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 At first glance, there appears to be a lot of similarity between Quakerism and Pentecostalism. Both emphasise the role of the Holy Spirit in the life of the individual believer.

However, I would suggest that there is a significant difference between George Fox's teaching about knowing God "experimentally" and the Pentecostal quest for ecstatic religious "experiences". I associate the term "experiment" with science, and its quest for truth. And I associate religious "experiences" with emotional ecstasy as an end in itself.

A scientific experiment can evoke strong emotions in the one conducting the experiment, especially if it is successful. But such emotions are always secondary. Truth is the primary goal.

Seeking (or teaching) religious experiences as ends in themselves is like seeking happiness as an end in itself. Both are likely to lead to disillusionment.

Someone has said that "happiness just happens" as a by-product of a life well lived. And much the same can be said for positive emotional experiences. They are by-products of successful experiments with truth.

Jesus said, "If you want to know whether my doctrine comes from God, try doing the things that I have said." (John 7:17) This thought includes the plan for a reasonably scientific experiment: The passage suggests a hypothesis (that what Jesus teaches actually comes from God), and it suggests a way for determining the truth (or otherwise) of this hypothesis (i.e. by doing the sort of things that Jesus called on his followers to do).

Gandhi titled his autobiography "My Experiments with Truth". He experimented with but one of the teachings of Jesus... that of turning the other cheek. And that simple experiment spawned a movement in India which shook the world. Others, like Martin Luther King and Nelson Mandela were also influenced by that one experiment.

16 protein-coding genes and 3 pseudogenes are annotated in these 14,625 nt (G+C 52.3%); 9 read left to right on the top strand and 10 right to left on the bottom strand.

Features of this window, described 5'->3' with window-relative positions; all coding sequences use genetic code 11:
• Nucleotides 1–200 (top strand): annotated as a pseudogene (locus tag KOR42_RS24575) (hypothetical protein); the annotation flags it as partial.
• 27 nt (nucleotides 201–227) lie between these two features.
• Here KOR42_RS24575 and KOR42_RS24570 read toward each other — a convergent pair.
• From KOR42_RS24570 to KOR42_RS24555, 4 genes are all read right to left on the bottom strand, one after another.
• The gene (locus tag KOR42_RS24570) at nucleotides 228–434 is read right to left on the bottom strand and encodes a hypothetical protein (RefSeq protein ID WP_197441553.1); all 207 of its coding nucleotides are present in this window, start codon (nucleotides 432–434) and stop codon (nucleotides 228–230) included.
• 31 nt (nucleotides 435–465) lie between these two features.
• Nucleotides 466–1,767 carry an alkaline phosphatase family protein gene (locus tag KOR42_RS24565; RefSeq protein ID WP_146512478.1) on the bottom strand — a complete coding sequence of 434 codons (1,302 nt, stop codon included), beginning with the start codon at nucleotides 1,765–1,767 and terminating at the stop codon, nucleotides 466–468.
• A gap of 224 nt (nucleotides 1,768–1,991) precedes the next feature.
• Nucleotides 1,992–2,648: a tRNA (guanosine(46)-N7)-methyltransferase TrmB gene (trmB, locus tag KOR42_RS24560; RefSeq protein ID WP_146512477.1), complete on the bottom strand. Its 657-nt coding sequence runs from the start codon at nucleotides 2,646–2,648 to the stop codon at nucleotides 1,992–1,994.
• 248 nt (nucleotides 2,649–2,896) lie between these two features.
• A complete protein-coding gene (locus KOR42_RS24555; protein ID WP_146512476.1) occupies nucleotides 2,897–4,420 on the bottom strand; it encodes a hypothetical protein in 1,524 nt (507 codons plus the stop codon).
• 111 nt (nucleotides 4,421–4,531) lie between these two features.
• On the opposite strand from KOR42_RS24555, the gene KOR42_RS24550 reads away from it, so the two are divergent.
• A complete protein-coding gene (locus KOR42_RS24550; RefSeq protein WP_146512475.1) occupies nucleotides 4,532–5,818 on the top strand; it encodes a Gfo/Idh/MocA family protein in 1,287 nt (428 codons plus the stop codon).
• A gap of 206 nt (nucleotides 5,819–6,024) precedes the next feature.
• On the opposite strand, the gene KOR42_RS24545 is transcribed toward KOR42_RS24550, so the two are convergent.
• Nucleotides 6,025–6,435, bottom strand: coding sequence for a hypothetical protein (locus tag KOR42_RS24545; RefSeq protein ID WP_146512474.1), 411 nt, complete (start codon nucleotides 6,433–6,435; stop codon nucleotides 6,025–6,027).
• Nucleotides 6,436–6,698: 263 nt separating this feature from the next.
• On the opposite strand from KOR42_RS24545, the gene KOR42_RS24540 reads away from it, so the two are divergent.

The Apostle Peter is reported to have responded to a call from Jesus one night in the middle of a stormy lake, when he thought that he heard Jesus calling on him to leave the relative comfort of the boat and step out on the water. Peter expressed his faith in the hypothesis by stepping out of the boat. He nearly drowned as a result of that experiment, but he also experienced something that no other disciple had experienced before, or (to my knowledge) has experienced since. According to the scriptures, he did (for a short while) actually walk on the water.

Understandably, most of us are a bit skeptical about this. But that is because we have not experienced such a thing. Then again, we probably have never heard God calling us to step ouf of such a boat. Maybe it is not necessary for us to form an opinion one way or another about what happened to Peter. We would do better to walk in the "light" that we have personally received from God.

Each time we receive some new light or revelation from the voice of the Spirit, we are confronted with a possible experiment. We can act on what we receive, and learn from whatever ensues (i.e. gain "experience"). Or we can do nothing. (But many have reported that doing nothing results in less and less ability to hear the voice of the Spirit in future; so be warned.)

Life is nothing if it is not experiments. Experiments with truth. Experiments with love. Experiments with faith. Every experiment involves a risk. And every experiment results in "experiences"... some good and some bad.

If you want a truly valid experience of God, then take the risk. Experiment humbly with the things that you feel he has shown you. Embrace those revelations which bear good fruit in your own spiritual journey, and reject those that do not.

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